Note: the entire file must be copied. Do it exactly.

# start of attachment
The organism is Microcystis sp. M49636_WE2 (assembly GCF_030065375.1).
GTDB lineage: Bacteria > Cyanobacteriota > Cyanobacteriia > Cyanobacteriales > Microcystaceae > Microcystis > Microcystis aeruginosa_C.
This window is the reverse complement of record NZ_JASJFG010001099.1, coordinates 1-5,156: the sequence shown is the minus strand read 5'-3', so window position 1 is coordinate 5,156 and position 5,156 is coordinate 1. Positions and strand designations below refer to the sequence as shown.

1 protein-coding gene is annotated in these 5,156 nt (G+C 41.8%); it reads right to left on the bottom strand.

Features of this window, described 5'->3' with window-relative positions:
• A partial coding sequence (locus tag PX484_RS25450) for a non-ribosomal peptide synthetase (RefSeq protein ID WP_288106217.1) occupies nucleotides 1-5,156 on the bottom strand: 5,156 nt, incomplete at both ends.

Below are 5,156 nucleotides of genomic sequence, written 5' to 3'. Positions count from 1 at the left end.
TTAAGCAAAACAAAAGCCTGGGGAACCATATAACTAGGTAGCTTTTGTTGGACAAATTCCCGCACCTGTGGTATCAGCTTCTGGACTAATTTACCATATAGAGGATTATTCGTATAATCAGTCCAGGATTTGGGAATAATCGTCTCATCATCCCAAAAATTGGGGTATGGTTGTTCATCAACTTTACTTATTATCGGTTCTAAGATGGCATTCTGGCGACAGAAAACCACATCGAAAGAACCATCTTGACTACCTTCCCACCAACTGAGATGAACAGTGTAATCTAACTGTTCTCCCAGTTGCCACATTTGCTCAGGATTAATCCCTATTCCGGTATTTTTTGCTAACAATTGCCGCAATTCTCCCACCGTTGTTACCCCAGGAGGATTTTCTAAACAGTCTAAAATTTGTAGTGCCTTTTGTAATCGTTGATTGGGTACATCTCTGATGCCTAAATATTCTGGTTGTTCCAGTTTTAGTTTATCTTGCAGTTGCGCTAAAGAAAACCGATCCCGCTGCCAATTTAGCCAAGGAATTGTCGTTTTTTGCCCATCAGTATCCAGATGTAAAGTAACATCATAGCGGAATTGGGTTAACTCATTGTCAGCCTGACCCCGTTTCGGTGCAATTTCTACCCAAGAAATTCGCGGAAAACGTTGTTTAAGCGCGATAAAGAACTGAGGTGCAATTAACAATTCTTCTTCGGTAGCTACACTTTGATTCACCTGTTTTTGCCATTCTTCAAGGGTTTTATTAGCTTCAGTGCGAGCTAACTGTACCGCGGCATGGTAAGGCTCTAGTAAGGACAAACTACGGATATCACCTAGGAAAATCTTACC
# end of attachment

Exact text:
The organism is Microcystis sp. M49636_WE2 (assembly GCF_030065375.1).
GTDB lineage: Bacteria > Cyanobacteriota > Cyanobacteriia > Cyanobacteriales > Microcystaceae > Microcystis > Microcystis aeruginosa_C.
This window is the reverse complement of record NZ_JASJFG010001099.1, coordinates 1-5,156: the sequence shown is the minus strand read 5'-3', so window position 1 is coordinate 5,156 and position 5,156 is coordinate 1. Positions and strand designations below refer to the sequence as shown.

1 protein-coding gene is annotated in these 5,156 nt (G+C 41.8%); it reads right to left on the bottom strand.

Features of this window, described 5'->3' with window-relative positions:
• A partial coding sequence (locus tag PX484_RS25450) for a non-ribosomal peptide synthetase (RefSeq protein ID WP_288106217.1) occupies nucleotides 1-5,156 on the bottom strand: 5,156 nt, incomplete at both ends.

Below are 5,156 nucleotides of genomic sequence, written 5' to 3'. Positions count from 1 at the left end.
TTAAGCAAAACAAAAGCCTGGGGAACCATATAACTAGGTAGCTTTTGTTGGACAAATTCCCGCACCTGTGGTATCAGCTTCTGGACTAATTTACCATATAGAGGATTATTCGTATAATCAGTCCAGGATTTGGGAATAATCGTCTCATCATCCCAAAAATTGGGGTATGGTTGTTCATCAACTTTACTTATTATCGGTTCTAAGATGGCATTCTGGCGACAGAAAACCACATCGAAAGAACCATCTTGACTACCTTCCCACCAACTGAGATGAACAGTGTAATCTAACTGTTCTCCCAGTTGCCACATTTGCTCAGGATTAATCCCTATTCCGGTATTTTTTGCTAACAATTGCCGCAATTCTCCCACCGTTGTTACCCCAGGAGGATTTTCTAAACAGTCTAAAATTTGTAGTGCCTTTTGTAATCGTTGATTGGGTACATCTCTGATGCCTAAATATTCTGGTTGTTCCAGTTTTAGTTTATCTTGCAGTTGCGCTAAAGAAAACCGATCCCGCTGCCAATTTAGCCAAGGAATTGTCGTTTTTTGCCCATCAGTATCCAGATGTAAAGTAACATCATAGCGGAATTGGGTTAACTCATTGTCAGCCTGACCCCGTTTCGGTGCAATTTCTACCCAAGAAATTCGCGGAAAACGTTGTTTAAGCGCGATAAAGAACTGAGGTGCAATTAACAATTCTTCTTCGGTAGCTACACTTTGATTCACCTGTTTTTGCCATTCTTCAAGGGTTTTATTAGCTTCAGTGCGAGCTAACTGTACCGCGGCATGGTAAGGCTCTAGTAAGGACAAACTACGGATATCACCTAGGAAAATCTTACC